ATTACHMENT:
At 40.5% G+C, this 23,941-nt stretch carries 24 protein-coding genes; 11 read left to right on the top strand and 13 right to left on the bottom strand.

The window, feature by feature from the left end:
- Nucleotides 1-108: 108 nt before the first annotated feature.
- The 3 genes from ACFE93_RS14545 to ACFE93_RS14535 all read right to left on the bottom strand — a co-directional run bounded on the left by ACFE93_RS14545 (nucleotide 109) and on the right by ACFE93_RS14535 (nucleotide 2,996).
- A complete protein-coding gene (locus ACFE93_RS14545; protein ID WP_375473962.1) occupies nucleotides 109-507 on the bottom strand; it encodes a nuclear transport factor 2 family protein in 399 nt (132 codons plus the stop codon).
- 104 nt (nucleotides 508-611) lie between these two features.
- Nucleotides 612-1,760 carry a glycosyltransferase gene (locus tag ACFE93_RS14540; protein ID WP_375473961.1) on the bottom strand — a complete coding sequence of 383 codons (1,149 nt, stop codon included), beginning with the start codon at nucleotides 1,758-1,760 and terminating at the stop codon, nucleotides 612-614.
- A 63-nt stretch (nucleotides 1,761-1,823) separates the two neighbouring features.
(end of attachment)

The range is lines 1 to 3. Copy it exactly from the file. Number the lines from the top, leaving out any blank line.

At 40.5% G+C, this 23,941-nt stretch carries 24 protein-coding genes; 11 read left to right on the top strand and 13 right to left on the bottom strand.

The window, feature by feature from the left end:
- Nucleotides 1-108: 108 nt before the first annotated feature.